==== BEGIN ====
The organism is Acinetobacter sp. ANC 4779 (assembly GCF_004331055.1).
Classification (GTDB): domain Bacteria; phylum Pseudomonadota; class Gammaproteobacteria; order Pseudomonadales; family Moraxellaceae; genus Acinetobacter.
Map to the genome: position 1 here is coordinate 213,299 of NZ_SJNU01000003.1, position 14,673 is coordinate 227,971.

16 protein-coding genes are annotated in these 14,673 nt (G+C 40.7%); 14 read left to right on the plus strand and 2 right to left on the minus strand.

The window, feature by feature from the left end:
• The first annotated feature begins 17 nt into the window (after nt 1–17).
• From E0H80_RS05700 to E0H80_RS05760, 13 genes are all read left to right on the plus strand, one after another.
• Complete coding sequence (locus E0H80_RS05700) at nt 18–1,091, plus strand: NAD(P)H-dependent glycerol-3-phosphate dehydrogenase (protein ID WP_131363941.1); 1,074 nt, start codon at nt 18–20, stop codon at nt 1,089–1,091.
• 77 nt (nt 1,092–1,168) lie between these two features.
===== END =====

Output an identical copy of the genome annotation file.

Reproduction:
The organism is Acinetobacter sp. ANC 4779 (assembly GCF_004331055.1).
Classification (GTDB): domain Bacteria; phylum Pseudomonadota; class Gammaproteobacteria; order Pseudomonadales; family Moraxellaceae; genus Acinetobacter.
Map to the genome: position 1 here is coordinate 213,299 of NZ_SJNU01000003.1, position 14,673 is coordinate 227,971.

16 protein-coding genes are annotated in these 14,673 nt (G+C 40.7%); 14 read left to right on the plus strand and 2 right to left on the minus strand.

The window, feature by feature from the left end:
• The first annotated feature begins 17 nt into the window (after nt 1–17).
• From E0H80_RS05700 to E0H80_RS05760, 13 genes are all read left to right on the plus strand, one after another.
• Complete coding sequence (locus E0H80_RS05700) at nt 18–1,091, plus strand: NAD(P)H-dependent glycerol-3-phosphate dehydrogenase (protein ID WP_131363941.1); 1,074 nt, start codon at nt 18–20, stop codon at nt 1,089–1,091.
• 77 nt (nt 1,092–1,168) lie between these two features.